As I write this, I have been alone in my house for the past three days and it has been glorious.
How does a mother of three young children get three whole days alone in her home? Well, we are in the challenging time period where camp is over, but school hasn’t yet started. My husband and I both work from home (thanks to the pandemic) and having three kids around the house while we try to work translates to massive amounts of screen time (not ideal).
So, I took the girls away for a long weekend to a friend’s house at the Poconos in Pennsylvania last week. And this weekend my husband has taken our daughters to a hotel in Columbus. The last time I was alone in my house like this was when my husband would go on a business trip before we had kids. It’s been almost 10 years.
Over the past three days, I have learned, while I truly enjoy being a mother, I thoroughly enjoy my alone time too. This weekend has given me the opportunity to focus solely on my needs.
I have taken a break from refereeing arguments, navigating others’ emotions or hurt feelings, telling my kids to brush their teeth (something they should know to do every morning and night), asking what they want for breakfast, lunch, dinner, preparing snacks for outings, and prepping their dinner plates before I even get a chance to think about sitting down to my own meal.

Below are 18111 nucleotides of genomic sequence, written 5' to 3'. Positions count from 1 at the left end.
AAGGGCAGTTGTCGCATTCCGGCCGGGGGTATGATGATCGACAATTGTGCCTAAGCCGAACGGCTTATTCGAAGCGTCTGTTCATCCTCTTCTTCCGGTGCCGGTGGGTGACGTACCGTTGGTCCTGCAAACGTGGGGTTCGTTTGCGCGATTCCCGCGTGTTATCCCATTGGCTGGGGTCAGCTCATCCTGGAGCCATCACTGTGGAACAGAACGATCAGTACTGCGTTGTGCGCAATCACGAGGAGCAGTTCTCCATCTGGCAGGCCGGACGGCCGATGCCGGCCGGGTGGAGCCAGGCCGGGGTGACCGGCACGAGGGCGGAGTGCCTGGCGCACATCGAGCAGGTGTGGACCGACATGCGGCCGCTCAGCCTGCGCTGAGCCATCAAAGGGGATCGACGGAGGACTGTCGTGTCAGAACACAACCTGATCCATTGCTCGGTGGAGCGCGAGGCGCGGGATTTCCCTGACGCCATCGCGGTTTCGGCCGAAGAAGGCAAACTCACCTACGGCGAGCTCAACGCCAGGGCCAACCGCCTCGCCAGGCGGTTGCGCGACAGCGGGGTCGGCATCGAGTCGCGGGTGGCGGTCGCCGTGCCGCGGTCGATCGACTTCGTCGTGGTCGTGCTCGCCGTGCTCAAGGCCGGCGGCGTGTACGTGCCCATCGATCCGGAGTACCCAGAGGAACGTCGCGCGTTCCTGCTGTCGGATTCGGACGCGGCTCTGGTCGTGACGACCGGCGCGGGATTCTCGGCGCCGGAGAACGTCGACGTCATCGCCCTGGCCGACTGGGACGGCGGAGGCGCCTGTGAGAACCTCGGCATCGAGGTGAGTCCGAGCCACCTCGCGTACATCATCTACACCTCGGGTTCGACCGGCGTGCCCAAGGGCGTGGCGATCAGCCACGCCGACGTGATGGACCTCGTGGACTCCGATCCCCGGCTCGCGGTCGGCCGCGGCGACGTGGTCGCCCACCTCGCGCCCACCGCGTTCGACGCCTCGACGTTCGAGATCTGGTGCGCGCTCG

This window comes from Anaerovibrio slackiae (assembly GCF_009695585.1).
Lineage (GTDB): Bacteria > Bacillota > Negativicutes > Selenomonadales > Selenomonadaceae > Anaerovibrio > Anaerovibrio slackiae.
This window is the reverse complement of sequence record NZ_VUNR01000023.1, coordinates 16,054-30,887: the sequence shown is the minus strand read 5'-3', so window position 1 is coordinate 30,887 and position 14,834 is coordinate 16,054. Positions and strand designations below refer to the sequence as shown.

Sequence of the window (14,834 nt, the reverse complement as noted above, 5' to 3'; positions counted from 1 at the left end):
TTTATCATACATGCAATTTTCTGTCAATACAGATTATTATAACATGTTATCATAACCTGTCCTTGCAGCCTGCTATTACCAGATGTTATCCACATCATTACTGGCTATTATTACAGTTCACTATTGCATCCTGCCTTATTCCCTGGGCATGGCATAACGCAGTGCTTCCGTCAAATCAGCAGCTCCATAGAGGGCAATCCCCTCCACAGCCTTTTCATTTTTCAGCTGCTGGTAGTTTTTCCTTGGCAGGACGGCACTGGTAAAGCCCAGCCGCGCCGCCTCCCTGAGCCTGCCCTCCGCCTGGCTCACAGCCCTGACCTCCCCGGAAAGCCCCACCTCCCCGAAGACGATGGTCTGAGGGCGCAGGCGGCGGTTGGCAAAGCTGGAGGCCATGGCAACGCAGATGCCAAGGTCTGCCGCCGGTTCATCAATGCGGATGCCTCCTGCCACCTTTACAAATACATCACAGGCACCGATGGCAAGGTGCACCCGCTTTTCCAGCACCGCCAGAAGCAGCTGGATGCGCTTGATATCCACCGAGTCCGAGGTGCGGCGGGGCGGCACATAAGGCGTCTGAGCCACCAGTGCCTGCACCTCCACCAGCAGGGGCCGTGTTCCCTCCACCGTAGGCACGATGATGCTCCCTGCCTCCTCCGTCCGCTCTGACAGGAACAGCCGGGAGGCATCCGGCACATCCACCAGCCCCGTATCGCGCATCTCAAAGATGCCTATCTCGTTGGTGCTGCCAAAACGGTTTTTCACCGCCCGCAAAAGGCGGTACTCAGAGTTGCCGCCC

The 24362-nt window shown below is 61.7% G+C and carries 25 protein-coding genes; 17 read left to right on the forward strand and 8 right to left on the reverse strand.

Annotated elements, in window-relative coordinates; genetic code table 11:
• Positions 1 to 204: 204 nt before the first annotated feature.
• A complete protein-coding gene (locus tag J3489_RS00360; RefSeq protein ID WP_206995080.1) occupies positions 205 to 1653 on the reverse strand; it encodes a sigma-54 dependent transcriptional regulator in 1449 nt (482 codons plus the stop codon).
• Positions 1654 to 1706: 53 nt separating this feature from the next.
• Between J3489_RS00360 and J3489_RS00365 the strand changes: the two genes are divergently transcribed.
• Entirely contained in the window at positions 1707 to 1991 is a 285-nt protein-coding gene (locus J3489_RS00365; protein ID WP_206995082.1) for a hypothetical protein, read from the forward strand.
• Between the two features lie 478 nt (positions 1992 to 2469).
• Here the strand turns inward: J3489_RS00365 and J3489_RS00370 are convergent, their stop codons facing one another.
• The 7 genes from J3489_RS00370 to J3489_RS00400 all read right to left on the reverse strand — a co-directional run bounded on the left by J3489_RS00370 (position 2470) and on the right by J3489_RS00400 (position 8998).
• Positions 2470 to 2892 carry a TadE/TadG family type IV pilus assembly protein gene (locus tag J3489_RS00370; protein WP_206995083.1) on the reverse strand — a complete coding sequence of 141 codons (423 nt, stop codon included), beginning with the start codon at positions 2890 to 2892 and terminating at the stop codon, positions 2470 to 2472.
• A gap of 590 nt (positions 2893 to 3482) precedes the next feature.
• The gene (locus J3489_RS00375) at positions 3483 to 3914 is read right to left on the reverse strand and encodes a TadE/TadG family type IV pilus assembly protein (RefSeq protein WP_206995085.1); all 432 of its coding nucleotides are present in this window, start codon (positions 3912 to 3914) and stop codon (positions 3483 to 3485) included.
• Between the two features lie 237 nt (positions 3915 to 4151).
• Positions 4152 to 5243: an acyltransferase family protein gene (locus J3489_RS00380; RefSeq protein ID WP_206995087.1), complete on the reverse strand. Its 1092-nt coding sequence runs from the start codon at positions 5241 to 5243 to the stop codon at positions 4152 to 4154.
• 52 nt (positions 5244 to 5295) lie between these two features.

So, what does one plan when they are on their own? Well, I went to a girls’ night on Friday, planned a long Saturday afternoon hike in the Metro Park with a friend, and a Sunday morning bike ride with one of my besties who is also my cycling partner.
Additionally, I am using my time with extravagance and my decisions are based on exactly my desires without needing to take into account anyone else’s needs or preferences.
Eggs and toast for dinner? Sure! Organize my old journals and diaries without interruption? Yep! Take a long soak in my tub while watching make-up tutorials and doing a face mask? Absolutely!
My plans are not unusual in the sense I couldn’t do these things with my family home. The absolute truth is I could (and have) scheduled these activities for myself. The luxurious part now is I made plans without thinking about being away from the girls too long during the weekend (aka family time) and putting too much of a parenting burden on my husband on his day off, too. This time is all about me (while my husband graciously takes on all the caretaking while away).
Parents do not often get the opportunity to think only of themselves.
My final lesson is how I didn’t know just how badly I needed this time until I embarked on this solo long weekend at home. I imagine I am not the only parent who needs this, so I think every parent deserves a solo staycation. If you can find a way to carve out a day or two just for you, go for it.